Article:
In this scenario, the aims of this study were to develop and validate an analytical LC-UV method based on liquid-liquid technique to extract the drug from rat plasma. This approach was proposed to afford low limits of quantification to assay RH in rat plasma, considering the requirements for suitable application in a pharmacokinetic study after RH intravenous administration.

MATERIAL AND METHODS

Material

Briefly, RH was obtained from Sequoia Research Products (Oxford, United Kingdom). Dexamethasone (internal standard - IS) was donated by Multilab Industry of Pharmaceutical Products Ltda (São Jerônimo, Brazil). Ammonium acetate was supplied by Stilolab Products for Laboratory (Porto Alegre, Brazil). Acetonitrile and methyl tert-butyl ether (MTBE) HPLC grade were purchased from Tedia (Rio de Janeiro, Brazil).

Apparatus and chromatographic conditions

An HPLC apparatus was used to carry out the validation study. The system consisted of a liquid chromatograph (10AD model, Shimadzu, Japan) with a SPD-M20AV detector, a degasser DGU-20A5, a CBM-20A controller, a LC-20AT pump, and a SIL-20A auto sampler. Chromatographic separation was performed in a C18 column (150 mm x 4.6 mm, 5-µm particle size, 110-Å pore diameter; Discovery®, Supelco Analytical, Sigma-Aldrich) and a mobile phase composed of acetonitrile 95% and 0.05 M ammonium acetate (28:72 v/v) containing 0.2% glacial acetic acid at isocratic flow rate (1.0 mL.min-1). The mobile phase was filtered using a membrane (0.45 μm, Millipore®) and a vacuum pump, and degassed before use. The analysis was performed for 18 min at 287 nm with injection volume of 40 µL. The ratio of peak area of RH to IS was used for the quantification of plasma samples.

Preparation of standard solutions

A RH stock solution was prepared dissolving 12.5 mg of the drug in methanol in a volumetric flask (25 mL) to a final concentration of 0.5 mg.mL-1. This solution was stored in a freezer at -80 °C and was diluted with mobile phase to obtain a 50.0 µg.mL-1 solution, immediately before use. Working standard solutions were prepared daily by serial dilution of the solution at 50.0 µg.mL-1 with the mobile phase to obtain analyte concentrations of 0.25, 0.50, 1.00, 2.50, 5.00, and 10.00 µg.mL-1. The internal standard (dexamethasone) working solution was prepared in methanol to yield a concentration of 0.50 mg.mL-1 and diluted to 100.0 µg.mL-1 immediately before use.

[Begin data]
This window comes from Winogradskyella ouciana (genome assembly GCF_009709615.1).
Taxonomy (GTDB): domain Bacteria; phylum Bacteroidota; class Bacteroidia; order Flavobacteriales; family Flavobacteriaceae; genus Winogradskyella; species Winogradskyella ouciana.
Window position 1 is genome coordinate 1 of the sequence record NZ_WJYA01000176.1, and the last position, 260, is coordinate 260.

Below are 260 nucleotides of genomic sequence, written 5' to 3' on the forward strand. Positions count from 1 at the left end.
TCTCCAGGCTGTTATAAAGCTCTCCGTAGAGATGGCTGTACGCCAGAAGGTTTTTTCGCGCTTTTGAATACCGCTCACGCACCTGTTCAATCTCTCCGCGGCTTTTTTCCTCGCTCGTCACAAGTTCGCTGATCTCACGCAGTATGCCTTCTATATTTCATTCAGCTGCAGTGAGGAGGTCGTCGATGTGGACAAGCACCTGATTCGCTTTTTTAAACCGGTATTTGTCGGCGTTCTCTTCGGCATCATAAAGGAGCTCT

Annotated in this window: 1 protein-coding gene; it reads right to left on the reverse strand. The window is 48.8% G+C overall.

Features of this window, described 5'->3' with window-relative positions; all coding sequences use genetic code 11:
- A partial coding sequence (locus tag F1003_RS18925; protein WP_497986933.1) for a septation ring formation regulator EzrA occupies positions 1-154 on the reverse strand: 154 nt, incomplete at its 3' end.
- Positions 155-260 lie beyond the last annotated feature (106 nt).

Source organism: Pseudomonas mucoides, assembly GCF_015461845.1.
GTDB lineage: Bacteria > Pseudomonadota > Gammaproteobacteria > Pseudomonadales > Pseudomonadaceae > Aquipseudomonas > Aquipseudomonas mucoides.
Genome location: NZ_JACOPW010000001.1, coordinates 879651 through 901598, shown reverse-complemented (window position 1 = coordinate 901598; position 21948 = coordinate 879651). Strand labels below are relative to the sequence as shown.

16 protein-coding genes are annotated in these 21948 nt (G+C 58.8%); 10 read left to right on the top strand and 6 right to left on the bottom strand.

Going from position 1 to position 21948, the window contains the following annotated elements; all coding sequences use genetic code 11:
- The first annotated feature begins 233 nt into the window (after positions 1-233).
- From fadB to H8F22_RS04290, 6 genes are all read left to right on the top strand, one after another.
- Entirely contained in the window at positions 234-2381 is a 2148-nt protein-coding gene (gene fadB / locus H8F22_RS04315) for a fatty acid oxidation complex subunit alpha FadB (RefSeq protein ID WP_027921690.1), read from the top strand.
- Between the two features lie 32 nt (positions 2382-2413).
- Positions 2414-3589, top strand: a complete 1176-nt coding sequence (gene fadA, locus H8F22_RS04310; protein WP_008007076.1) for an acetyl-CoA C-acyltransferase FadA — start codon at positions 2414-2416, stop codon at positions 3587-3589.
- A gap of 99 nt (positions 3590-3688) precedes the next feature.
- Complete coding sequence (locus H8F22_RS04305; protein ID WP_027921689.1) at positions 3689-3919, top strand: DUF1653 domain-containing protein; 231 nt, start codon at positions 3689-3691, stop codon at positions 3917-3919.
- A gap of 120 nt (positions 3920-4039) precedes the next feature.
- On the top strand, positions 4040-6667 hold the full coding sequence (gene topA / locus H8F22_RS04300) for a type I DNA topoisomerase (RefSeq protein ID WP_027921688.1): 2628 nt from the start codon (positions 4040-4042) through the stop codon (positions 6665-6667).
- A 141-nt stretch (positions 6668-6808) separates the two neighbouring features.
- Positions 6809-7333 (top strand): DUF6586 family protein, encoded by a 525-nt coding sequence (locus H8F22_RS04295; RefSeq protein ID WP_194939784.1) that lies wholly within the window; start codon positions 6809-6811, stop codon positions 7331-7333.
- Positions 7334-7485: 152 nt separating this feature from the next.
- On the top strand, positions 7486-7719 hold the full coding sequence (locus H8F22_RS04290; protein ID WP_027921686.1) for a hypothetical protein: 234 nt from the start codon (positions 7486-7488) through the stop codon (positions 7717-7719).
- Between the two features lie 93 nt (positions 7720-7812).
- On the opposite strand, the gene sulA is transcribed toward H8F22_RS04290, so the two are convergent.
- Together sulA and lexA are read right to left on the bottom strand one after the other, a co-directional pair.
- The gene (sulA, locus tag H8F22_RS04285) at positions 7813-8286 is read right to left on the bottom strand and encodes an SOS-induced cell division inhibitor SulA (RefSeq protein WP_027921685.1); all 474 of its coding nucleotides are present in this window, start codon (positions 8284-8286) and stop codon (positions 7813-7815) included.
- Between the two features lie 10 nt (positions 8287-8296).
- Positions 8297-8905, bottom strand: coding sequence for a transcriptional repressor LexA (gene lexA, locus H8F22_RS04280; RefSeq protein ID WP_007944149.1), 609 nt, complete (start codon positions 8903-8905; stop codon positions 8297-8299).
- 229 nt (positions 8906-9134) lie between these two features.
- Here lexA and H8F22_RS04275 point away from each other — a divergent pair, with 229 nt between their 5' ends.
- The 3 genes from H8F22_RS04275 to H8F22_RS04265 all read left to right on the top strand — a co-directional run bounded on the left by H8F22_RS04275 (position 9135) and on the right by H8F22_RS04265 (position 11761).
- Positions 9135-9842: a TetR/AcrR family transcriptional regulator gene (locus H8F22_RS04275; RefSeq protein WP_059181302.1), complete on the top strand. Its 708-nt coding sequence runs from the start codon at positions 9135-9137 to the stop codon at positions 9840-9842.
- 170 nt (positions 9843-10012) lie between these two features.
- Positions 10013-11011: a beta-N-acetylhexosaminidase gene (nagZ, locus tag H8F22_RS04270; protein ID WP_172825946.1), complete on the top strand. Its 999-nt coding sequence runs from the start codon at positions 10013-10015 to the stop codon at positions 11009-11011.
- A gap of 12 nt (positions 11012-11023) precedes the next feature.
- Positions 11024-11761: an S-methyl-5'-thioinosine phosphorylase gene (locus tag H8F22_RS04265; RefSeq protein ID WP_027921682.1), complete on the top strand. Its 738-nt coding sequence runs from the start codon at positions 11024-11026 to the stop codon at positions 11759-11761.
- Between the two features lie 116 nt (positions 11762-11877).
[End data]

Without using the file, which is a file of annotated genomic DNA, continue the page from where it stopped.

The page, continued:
The quality control plasma samples (QC) were prepared from a different stock solution from that used to generate the analytical curve samples using working standard solutions at 0.35, 4.50, and 9.00 µg.mL-1. These samples were used to evaluate intra- and inter-day variations.

Standard solutions in plasma

The samples of analytical curves (25.0, 50.0, 100.0, 250.0, 500.0, and 1,000 ng.mL-1) were prepared using 90 µL of blank rat plasma with 10 µL of internal standard and 10 µL of working standard solutions. The final concentration of internal standard was 10 µg.mL-1.

Sample preparation

Plasma samples were stored in a freezer at -80 °C upon analysis (for approximately 45 days). The liquid-liquid technique was used to extract the drug from plasma. In an Eppendorf tube, 10 µL of internal standard was added to 100 µL of plasma samples, followed by vortex mixing for 5 s. The organic solvent MTBE (500 µL) was added for the extraction. Samples were shaken (10 min) and centrifuged (6800 g for 10 min at 4 °C). The supernatants were transferred to tubes for evaporation of the organic solvent in a centrifuge at 40 °C. The pellets were resuspended with mobile phase (100 µL), stirred for 5 s (vortex mixing), sonicated for 10 min, and assayed following the LC-UV method described above.

Bioanalytical method validation

The method was validated according to the FDA Guidance - Bioanalytical Method Validation (2001) considering linearity, lower limit of quantification, specificity, precision, accuracy, and stability.

Linearity, lower limit of quantitation and specificity

To analyze linearity, six analytical curves prepared using six plasma concentrations in the range of 25.0 ng.mL-1 to 1,000 ng.mL-1 (25.0, 50.0, 100.0, 250.0, 500.0, and 1,000 ng.mL-1) were assayed on two consecutive days. The drug was extracted from the biological samples and resuspended in 100 µL of the mobile phase according to the technique described in the “Sample preparation” section, followed by the LC-UV analysis. Each analytical curve was plotted using the average relative area of each concentration of the curve (peak area of RH/peak area of IS). The six concentrations of the standard solution were analyzed by linear regression to calculate the equation of the calibration curve and correlation coefficients. The lowest concentration of the analytical curve with acceptable precision and accuracy was considered the limit of quantification. Specificity of the method was analyzed assaying six blank plasma samples from rats.